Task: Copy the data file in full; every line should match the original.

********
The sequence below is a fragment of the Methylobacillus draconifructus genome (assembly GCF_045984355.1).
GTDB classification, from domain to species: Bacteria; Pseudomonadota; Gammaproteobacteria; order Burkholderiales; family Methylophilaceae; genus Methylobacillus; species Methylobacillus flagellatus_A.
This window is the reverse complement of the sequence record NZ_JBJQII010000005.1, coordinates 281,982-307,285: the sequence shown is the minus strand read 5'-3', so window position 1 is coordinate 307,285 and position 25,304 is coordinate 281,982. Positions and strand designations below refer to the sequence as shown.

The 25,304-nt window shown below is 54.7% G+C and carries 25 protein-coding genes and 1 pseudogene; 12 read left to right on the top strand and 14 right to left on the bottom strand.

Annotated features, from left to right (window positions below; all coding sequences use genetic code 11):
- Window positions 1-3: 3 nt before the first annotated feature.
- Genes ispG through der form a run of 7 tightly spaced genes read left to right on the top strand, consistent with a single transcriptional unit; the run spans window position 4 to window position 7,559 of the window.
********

The sequence below is a fragment of the Methylobacillus draconifructus genome (assembly GCF_045984355.1).
GTDB classification, from domain to species: Bacteria; Pseudomonadota; Gammaproteobacteria; order Burkholderiales; family Methylophilaceae; genus Methylobacillus; species Methylobacillus flagellatus_A.
This window is the reverse complement of the sequence record NZ_JBJQII010000005.1, coordinates 281,982-307,285: the sequence shown is the minus strand read 5'-3', so window position 1 is coordinate 307,285 and position 25,304 is coordinate 281,982. Positions and strand designations below refer to the sequence as shown.

The 25,304-nt window shown below is 54.7% G+C and carries 25 protein-coding genes and 1 pseudogene; 12 read left to right on the top strand and 14 right to left on the bottom strand.

Annotated features, from left to right (window positions below; all coding sequences use genetic code 11):
- Window positions 1-3: 3 nt before the first annotated feature.
- Genes ispG through der form a run of 7 tightly spaced genes read left to right on the top strand, consistent with a single transcriptional unit; the run spans window position 4 to window position 7,559 of the window.